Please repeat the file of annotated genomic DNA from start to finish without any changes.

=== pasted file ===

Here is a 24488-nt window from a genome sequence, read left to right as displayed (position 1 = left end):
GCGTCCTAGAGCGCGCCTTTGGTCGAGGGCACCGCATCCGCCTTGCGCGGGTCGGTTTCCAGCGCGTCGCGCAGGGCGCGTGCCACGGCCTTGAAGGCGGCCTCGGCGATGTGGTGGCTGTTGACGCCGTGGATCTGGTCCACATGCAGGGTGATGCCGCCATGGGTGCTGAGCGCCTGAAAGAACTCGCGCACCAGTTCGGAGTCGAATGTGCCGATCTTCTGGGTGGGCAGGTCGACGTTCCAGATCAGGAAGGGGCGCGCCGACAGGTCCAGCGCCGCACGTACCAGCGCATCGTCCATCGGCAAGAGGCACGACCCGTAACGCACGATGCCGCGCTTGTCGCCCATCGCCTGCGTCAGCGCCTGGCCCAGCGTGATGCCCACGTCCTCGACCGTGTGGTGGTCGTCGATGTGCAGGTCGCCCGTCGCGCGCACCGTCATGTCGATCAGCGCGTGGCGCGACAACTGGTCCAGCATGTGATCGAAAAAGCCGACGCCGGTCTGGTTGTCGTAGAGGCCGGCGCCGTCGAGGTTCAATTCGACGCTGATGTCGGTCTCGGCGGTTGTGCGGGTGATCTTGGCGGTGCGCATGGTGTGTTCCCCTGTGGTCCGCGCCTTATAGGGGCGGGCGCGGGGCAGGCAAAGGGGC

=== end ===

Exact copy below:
Here is a 24488-nt window from a genome sequence, read left to right as displayed (position 1 = left end):
GCGTCCTAGAGCGCGCCTTTGGTCGAGGGCACCGCATCCGCCTTGCGCGGGTCGGTTTCCAGCGCGTCGCGCAGGGCGCGTGCCACGGCCTTGAAGGCGGCCTCGGCGATGTGGTGGCTGTTGACGCCGTGGATCTGGTCCACATGCAGGGTGATGCCGCCATGGGTGCTGAGCGCCTGAAAGAACTCGCGCACCAGTTCGGAGTCGAATGTGCCGATCTTCTGGGTGGGCAGGTCGACGTTCCAGATCAGGAAGGGGCGCGCCGACAGGTCCAGCGCCGCACGTACCAGCGCATCGTCCATCGGCAAGAGGCACGACCCGTAACGCACGATGCCGCGCTTGTCGCCCATCGCCTGCGTCAGCGCCTGGCCCAGCGTGATGCCCACGTCCTCGACCGTGTGGTGGTCGTCGATGTGCAGGTCGCCCGTCGCGCGCACCGTCATGTCGATCAGCGCGTGGCGCGACAACTGGTCCAGCATGTGATCGAAAAAGCCGACGCCGGTCTGGTTGTCGTAGAGGCCGGCGCCGTCGAGGTTCAATTCGACGCTGATGTCGGTCTCGGCGGTTGTGCGGGTGATCTTGGCGGTGCGCATGGTGTGTTCCCCTGTGGTCCGCGCCTTATAGGGGCGGGCGCGGGGCAGGCAAAGGGGC